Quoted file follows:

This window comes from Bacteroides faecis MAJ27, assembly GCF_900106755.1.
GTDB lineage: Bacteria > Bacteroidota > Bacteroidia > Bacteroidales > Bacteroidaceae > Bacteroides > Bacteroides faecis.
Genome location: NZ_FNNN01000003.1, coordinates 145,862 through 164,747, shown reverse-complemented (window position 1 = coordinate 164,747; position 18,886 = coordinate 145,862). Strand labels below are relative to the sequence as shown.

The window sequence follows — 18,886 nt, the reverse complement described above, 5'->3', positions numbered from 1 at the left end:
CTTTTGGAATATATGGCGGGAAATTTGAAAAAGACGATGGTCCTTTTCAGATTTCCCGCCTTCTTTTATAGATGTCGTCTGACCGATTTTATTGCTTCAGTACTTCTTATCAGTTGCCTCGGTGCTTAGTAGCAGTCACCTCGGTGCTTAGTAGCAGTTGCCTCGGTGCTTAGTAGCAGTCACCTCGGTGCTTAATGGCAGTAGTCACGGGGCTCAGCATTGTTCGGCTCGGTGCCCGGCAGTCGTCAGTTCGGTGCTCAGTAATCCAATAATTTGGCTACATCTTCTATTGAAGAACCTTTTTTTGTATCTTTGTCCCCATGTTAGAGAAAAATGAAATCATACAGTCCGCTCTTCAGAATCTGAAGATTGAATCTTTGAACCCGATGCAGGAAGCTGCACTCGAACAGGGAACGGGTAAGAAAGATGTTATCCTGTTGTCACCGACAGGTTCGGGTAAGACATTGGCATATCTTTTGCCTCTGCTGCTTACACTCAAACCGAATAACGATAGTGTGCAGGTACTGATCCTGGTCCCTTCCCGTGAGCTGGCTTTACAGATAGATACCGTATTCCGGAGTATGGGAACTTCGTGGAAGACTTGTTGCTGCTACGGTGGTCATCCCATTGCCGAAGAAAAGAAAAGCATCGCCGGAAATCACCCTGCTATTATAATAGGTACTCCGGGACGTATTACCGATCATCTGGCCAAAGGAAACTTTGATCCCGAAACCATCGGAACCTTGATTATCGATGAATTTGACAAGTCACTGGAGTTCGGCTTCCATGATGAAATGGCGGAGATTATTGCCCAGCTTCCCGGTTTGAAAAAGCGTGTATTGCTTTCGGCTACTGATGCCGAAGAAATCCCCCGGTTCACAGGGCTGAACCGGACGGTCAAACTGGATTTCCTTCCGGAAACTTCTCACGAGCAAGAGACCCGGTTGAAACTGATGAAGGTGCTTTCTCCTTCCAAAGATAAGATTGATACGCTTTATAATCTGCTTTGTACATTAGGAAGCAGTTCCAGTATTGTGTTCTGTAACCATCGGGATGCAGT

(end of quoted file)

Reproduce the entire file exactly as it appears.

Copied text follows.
This window comes from Bacteroides faecis MAJ27, assembly GCF_900106755.1.
GTDB lineage: Bacteria > Bacteroidota > Bacteroidia > Bacteroidales > Bacteroidaceae > Bacteroides > Bacteroides faecis.
Genome location: NZ_FNNN01000003.1, coordinates 145,862 through 164,747, shown reverse-complemented (window position 1 = coordinate 164,747; position 18,886 = coordinate 145,862). Strand labels below are relative to the sequence as shown.

The window sequence follows — 18,886 nt, the reverse complement described above, 5'->3', positions numbered from 1 at the left end:
CTTTTGGAATATATGGCGGGAAATTTGAAAAAGACGATGGTCCTTTTCAGATTTCCCGCCTTCTTTTATAGATGTCGTCTGACCGATTTTATTGCTTCAGTACTTCTTATCAGTTGCCTCGGTGCTTAGTAGCAGTCACCTCGGTGCTTAGTAGCAGTTGCCTCGGTGCTTAGTAGCAGTCACCTCGGTGCTTAATGGCAGTAGTCACGGGGCTCAGCATTGTTCGGCTCGGTGCCCGGCAGTCGTCAGTTCGGTGCTCAGTAATCCAATAATTTGGCTACATCTTCTATTGAAGAACCTTTTTTTGTATCTTTGTCCCCATGTTAGAGAAAAATGAAATCATACAGTCCGCTCTTCAGAATCTGAAGATTGAATCTTTGAACCCGATGCAGGAAGCTGCACTCGAACAGGGAACGGGTAAGAAAGATGTTATCCTGTTGTCACCGACAGGTTCGGGTAAGACATTGGCATATCTTTTGCCTCTGCTGCTTACACTCAAACCGAATAACGATAGTGTGCAGGTACTGATCCTGGTCCCTTCCCGTGAGCTGGCTTTACAGATAGATACCGTATTCCGGAGTATGGGAACTTCGTGGAAGACTTGTTGCTGCTACGGTGGTCATCCCATTGCCGAAGAAAAGAAAAGCATCGCCGGAAATCACCCTGCTATTATAATAGGTACTCCGGGACGTATTACCGATCATCTGGCCAAAGGAAACTTTGATCCCGAAACCATCGGAACCTTGATTATCGATGAATTTGACAAGTCACTGGAGTTCGGCTTCCATGATGAAATGGCGGAGATTATTGCCCAGCTTCCCGGTTTGAAAAAGCGTGTATTGCTTTCGGCTACTGATGCCGAAGAAATCCCCCGGTTCACAGGGCTGAACCGGACGGTCAAACTGGATTTCCTTCCGGAAACTTCTCACGAGCAAGAGACCCGGTTGAAACTGATGAAGGTGCTTTCTCCTTCCAAAGATAAGATTGATACGCTTTATAATCTGCTTTGTACATTAGGAAGCAGTTCCAGTATTGTGTTCTGTAACCATCGGGATGCAGT